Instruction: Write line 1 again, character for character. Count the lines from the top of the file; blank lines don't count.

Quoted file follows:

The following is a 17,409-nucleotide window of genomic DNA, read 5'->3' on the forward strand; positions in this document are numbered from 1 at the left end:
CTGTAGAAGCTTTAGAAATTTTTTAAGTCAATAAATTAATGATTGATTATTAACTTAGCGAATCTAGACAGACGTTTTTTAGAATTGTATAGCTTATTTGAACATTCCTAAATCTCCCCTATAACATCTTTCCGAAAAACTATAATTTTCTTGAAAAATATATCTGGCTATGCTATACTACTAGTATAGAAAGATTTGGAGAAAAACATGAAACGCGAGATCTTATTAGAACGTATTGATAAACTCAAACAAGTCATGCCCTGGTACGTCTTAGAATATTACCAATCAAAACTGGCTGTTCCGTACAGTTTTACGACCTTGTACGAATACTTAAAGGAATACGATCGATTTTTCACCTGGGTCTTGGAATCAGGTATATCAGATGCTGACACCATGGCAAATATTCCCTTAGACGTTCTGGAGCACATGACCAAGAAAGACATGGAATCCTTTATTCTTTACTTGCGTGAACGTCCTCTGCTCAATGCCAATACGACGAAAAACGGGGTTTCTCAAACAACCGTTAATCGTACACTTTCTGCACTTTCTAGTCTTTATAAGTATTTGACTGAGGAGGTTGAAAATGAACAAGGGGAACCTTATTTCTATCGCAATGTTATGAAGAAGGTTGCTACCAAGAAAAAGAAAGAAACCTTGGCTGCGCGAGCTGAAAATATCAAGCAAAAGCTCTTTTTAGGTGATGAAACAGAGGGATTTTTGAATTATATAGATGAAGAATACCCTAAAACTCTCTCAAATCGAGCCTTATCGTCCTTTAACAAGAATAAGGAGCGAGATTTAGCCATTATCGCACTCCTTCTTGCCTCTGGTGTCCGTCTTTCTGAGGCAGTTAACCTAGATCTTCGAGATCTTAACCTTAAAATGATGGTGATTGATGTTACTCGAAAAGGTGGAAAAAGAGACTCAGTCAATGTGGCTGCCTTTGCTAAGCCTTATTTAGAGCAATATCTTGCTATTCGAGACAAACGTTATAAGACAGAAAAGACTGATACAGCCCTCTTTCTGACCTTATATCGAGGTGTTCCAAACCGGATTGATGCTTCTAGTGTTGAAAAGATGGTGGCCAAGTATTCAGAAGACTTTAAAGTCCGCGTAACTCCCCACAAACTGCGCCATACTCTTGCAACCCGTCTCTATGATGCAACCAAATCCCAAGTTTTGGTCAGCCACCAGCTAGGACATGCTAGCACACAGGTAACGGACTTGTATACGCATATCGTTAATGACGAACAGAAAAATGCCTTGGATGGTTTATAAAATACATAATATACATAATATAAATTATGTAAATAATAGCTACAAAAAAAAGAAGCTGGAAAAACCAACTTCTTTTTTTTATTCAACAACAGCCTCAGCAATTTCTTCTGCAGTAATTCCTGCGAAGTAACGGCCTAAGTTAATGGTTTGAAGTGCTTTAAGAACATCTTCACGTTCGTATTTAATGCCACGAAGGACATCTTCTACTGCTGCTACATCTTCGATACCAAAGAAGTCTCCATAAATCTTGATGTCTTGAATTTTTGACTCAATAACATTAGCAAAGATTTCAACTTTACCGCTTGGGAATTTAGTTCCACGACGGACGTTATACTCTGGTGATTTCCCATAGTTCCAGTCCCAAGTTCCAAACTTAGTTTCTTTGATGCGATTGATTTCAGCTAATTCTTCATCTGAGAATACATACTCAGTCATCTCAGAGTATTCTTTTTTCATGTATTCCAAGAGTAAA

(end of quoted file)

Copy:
The following is a 17,409-nucleotide window of genomic DNA, read 5'->3' on the forward strand; positions in this document are numbered from 1 at the left end: